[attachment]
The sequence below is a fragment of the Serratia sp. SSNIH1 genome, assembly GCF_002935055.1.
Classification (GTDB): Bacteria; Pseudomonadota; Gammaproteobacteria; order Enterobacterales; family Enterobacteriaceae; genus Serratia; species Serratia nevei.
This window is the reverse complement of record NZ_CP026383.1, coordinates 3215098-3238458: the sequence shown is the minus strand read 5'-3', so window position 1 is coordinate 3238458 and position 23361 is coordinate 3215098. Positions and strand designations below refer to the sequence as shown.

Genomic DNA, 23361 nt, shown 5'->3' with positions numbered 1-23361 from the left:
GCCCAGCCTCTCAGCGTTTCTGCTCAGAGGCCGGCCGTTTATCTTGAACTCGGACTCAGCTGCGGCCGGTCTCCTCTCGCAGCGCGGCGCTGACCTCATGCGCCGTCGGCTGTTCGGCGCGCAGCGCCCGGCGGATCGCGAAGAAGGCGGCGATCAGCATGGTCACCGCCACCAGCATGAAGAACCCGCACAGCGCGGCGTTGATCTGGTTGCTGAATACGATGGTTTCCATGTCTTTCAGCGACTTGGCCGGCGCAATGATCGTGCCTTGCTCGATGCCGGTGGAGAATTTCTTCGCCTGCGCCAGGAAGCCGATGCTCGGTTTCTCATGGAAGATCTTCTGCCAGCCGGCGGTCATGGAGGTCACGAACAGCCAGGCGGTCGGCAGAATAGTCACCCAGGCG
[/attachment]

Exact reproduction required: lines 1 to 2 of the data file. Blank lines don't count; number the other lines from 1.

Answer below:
The sequence below is a fragment of the Serratia sp. SSNIH1 genome, assembly GCF_002935055.1.
Classification (GTDB): Bacteria; Pseudomonadota; Gammaproteobacteria; order Enterobacterales; family Enterobacteriaceae; genus Serratia; species Serratia nevei.